Priya Satalkar

Priya Satalkar
Ghent University | UGhent · Department of Philosophy and Moral Sciences

MBBS, MPH, MSc, EMMB, Dr.sc.med.

About

28
Publications
4,628
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376
Citations
Introduction
I have interdisciplinary training in medicine (India, 2003), public health and epidemiology (Bangladesh, 2007), medical anthropology (the Netherlands, 2010) and bioethics (Belgium, the Netherlands and Italy, 2011). I received PhD at the Institute for Biomedical Ethics (IBMB) in February 2016. I am currently a FWO Senior Postdoctoral Fellow at Ghent University and work on ethics of Assisted Reproduction.
Additional affiliations
January 2022 - present
Ghent University
Position
  • PostDoc Position
Description
  • My project aims to contribute ethnographic insights from India - an Asian lower-middle-income country - to the global literature on user perspectives on EEF by 1) examining Indian women’s views and decisions about EEF and the views of their male family members and friends, and 2) analyzing if the act of using EEF is a deliberate expression of women’s reproductive choice that ‘disrupts’ Indian social norms on marriage and family creation.
January 2020 - December 2021
Ghent University
Position
  • Fellow
Description
  • The goal of this research project was to understand the socio-cultural and regulatory factors influencing preference of married couples in India suffering from infertility or subfertility regarding means of family formation. I interviewed 23 Indian families who chose adoption as pathway to parenthood
January 2018 - June 2019
King's College London
Position
  • PostDoc Position
Description
  • I investigated the role played by the IVF specialists in urban India to popularize elective egg freezing.

Publications

Publications (28)
Article
Background Global literature on medical travel focuses on patients from high-income countries traveling to middle-income countries reputed for providing high quality care at significantly lower costs. However, little is known about the movement of wealthy foreign patients to high-income countries such as the USA, the UK or Switzerland. Objective I...
Article
Full-text available
Objectives: When a randomized clinical trial (RCT) prematurely discontinues, it is essential that stakeholders do the right thing to ensure that lessons can be learnt and trust in clinical research is maintained. There is, however, a lack of evidence exploring this issue. This study aimed to examine clinical trial stakeholders´ practices following...
Article
Full-text available
A small proportion of older people in the Netherlands want to end their lives because they feel their lives to be ‘completed’ and no longer worth living. Currently, there is heated debate over whether or not these people should have the right to euthanasia. Drawing on previous research, we conduct a heuristic analysis of views and experiences of th...
Article
Full-text available
Background Poor participant recruitment is the most frequent reason for premature discontinuation of randomized clinical trials (RCTs), particularly if they are investigator-initiated. The aims of this qualitative study were to investigate (1) the views of clinical trial stakeholders from three different countries regarding reasons for recruitment...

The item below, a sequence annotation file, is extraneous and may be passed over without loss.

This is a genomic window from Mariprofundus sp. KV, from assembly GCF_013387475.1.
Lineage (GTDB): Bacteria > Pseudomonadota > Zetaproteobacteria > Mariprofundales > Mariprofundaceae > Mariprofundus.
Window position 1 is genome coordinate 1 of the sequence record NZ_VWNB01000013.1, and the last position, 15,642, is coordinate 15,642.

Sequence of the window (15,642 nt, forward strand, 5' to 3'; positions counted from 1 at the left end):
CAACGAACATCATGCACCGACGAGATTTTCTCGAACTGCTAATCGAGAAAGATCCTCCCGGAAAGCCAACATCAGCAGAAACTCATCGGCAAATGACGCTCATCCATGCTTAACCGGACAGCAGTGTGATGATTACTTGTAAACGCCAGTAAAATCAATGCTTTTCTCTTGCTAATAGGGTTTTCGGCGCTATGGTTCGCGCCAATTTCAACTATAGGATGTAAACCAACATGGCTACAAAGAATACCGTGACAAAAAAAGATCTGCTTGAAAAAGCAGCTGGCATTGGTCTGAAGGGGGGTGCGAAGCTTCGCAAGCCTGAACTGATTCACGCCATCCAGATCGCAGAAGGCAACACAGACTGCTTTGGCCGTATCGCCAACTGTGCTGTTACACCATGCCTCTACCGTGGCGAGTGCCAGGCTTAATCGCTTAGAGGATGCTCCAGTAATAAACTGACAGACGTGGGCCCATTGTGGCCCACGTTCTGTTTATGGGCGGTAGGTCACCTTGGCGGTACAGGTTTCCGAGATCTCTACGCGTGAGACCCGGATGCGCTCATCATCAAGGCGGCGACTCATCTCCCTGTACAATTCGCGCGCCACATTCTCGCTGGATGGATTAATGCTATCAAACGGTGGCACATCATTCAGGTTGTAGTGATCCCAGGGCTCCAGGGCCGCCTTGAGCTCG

Article
Study question How do Indian healthcare professionals describe their clinical experience with and perspectives on AMH testing in Indian women seeking fertility treatments including fertility preservation? Summary answer The HCPs cautioned against AMH testing as a screening tool in presumed fertile Indian women due to its anticipated impact on wome...
Article
Study question How do Indian healthcare professionals describe their clinical experience with and perspectives on AMH testing in Indian women seeking fertility treatments including fertility preservation? Summary answer The HCPs cautioned against AMH testing as a screening tool in presumed fertile Indian women due to its anticipated impact on wome...
Article
Full-text available
The aim of this paper is to analyze the attitudes and reactions of researchers towards an authorship claim made by a researcher in a position of authority who has not made any scientific contribution to a manuscript or helped to write it. This paper draws on semi-structured interviews conducted with 33 researchers at three seniority levels working...
Article
Full-text available
In this reflective essay, we explore the concept of generativity and propose it as a more positive interpretation of the experience of ‘completed life’ and its bearing on the wish to die. In 2010, more than 100,000 people in the Netherlands signed a petition requesting an extension of the existing euthanasia legislation. They asked the government t...
Article
Full-text available
Background: Structured training in research integrity, research ethics and responsible conduct of research is one strategy to reduce research misconduct and strengthen reliability of and trust in scientific evidence. However, how researchers develop their sense of integrity is not fully understood. We examined the factors and circumstances that sh...
Article
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Euthanasia in the Netherlands is based on the notion that the person seeking assistance to die is able to make an autonomous decision. The objective of this study is to explore this notion, in particular, in the case of “tiredness of life.” The article is mainly based on two qualitative researches and two selected case histories that provide an in-...
Article
Full-text available
This article analyses discussions in the Netherlands about extending the current euthanasia legislation to include older people who are tired of living and want to end life without being sick or suffering unbearable pain. We look at these discussion from a generational perspective: the present generation of older people has learned from the experie...